4 years ago

Plasma natriuretic peptide levels in fetuses with congenital heart defect and arrhythmia: a single-center prospective study

Ken-ichi Kurosaki, Hiroshi Hosoda, Naoto Minamino, Kunihiro Nishimura, Isao Shiraishi, Takekazu Miyoshi, Mikiya Miyazato, Michikazu Nakai, Kenji Kangawa, Takashi Asada, Tomoaki Ikeda, Takashi Umekawa, Akihiro Fujiwara, Jun Yoshimatsu
Objectives Diagnosing fetal heart failure remains challenging because it is difficult to know how well the fetal myocardium will perform as loading conditions change. In adult cardiology, natriuretic peptides (NPs) are established marker of heart failure. However, the number of studies investigating NP levels in fetuses is quite limited. The aim of this study was to evaluate the significance of plasma NP levels in the assessment of heart failure in fetuses with congenital heart defect (CHD) and arrhythmia. Methods This was a prospective observational study at a tertiary pediatric cardiac center. A total of 129 singletons with CHD, arrhythmia, or both and 127 controls from 2012 to 2015 were analyzed. Umbilical cord plasma atrial NP, brain NP and N-terminal pro-brain NP levels at birth were compared with ultrasonography findings indicating fetal heart failure such as a cardiovascular profile (CVP) score and morphological characteristics. Results Fetuses with CHD, arrhythmia, or both had higher NP levels than controls (P<0.01). NP levels of fetuses with CHD, arrhythmia, or both were inversely correlated with CVP score (P for trend <0.01). No differences were found in NP levels between fetuses with CHD or arrhythmia and a CVP score of ≥8 versus controls. Multivariate analysis showed that a CVP score of ≤5, tachy- or bradyarrhythmia at birth, preterm birth, and umbilical artery pH <7.15 are independently associated with high NP levels (P<0.01). Among fetuses with a CVP score of ≤7, abnormal venous Doppler sonography findings were significantly more common and more severe in fetuses with tachy- or bradyarrhythmia than those with CHDs, and fetuses with tachy- or bradyarrhythmia had higher NP levels than those with CHDs (P=0.01). Fetuses with right heart defect and moderate or severe tricuspid valve regurgitation had significantly higher NP levels than fetuses with other types of CHD (P<0.01). Conclusions Plasma NP levels in fetuses with CHD, arrhythmia, or both are correlated with the severity of fetal heart failure. Elevated NP levels are mainly attributed to increases in central venous pressure secondary to arrhythmia or atrioventricular valve regurgitation due to a CHD, rather than the morphological abnormality itself.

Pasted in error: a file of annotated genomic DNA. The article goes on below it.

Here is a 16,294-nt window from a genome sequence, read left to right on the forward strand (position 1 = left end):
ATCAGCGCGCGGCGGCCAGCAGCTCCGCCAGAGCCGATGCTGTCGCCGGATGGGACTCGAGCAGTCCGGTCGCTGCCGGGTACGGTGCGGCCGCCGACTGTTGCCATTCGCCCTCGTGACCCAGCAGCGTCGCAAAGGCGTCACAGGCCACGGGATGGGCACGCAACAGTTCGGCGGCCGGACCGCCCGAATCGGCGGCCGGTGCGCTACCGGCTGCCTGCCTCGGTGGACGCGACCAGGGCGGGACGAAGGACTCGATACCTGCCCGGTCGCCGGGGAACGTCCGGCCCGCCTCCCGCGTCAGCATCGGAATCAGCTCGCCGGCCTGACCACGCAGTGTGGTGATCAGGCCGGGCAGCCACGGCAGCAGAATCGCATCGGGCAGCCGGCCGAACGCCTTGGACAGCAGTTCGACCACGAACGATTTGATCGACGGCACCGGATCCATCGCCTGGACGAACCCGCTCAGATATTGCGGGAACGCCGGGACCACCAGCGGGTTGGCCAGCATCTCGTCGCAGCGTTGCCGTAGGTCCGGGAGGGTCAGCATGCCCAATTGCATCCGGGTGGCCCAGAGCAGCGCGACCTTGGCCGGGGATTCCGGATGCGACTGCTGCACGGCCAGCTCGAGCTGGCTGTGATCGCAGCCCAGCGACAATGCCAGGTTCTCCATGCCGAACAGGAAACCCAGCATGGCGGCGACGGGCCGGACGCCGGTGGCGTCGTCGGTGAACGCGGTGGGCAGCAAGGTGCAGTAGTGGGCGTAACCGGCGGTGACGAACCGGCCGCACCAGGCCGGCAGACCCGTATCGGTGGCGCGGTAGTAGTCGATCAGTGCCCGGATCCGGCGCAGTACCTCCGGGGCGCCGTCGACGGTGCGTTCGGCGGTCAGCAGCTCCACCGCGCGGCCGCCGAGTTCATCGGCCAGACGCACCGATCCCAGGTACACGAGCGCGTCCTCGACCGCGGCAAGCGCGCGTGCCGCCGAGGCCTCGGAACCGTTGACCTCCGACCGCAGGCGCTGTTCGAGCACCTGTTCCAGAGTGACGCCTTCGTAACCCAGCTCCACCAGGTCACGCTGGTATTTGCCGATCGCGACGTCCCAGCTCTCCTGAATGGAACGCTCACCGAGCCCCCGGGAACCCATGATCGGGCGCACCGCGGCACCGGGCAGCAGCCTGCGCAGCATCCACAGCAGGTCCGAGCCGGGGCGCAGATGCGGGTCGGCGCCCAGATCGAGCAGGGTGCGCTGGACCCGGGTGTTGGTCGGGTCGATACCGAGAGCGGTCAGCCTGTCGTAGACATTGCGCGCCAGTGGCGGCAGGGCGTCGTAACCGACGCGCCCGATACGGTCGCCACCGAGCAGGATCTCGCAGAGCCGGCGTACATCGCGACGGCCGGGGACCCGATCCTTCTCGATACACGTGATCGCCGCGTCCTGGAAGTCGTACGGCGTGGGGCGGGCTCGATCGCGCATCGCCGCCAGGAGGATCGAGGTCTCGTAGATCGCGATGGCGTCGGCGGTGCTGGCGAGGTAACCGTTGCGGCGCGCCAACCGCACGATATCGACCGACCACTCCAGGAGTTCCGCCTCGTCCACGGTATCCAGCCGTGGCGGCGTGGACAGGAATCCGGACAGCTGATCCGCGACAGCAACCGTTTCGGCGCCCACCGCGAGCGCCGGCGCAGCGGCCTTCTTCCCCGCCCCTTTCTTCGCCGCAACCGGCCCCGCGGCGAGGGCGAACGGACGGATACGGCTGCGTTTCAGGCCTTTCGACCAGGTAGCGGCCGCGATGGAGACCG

Publisher URL: http://onlinelibrary.wiley.com/resolve/doi

DOI: 10.1002/uog.18925

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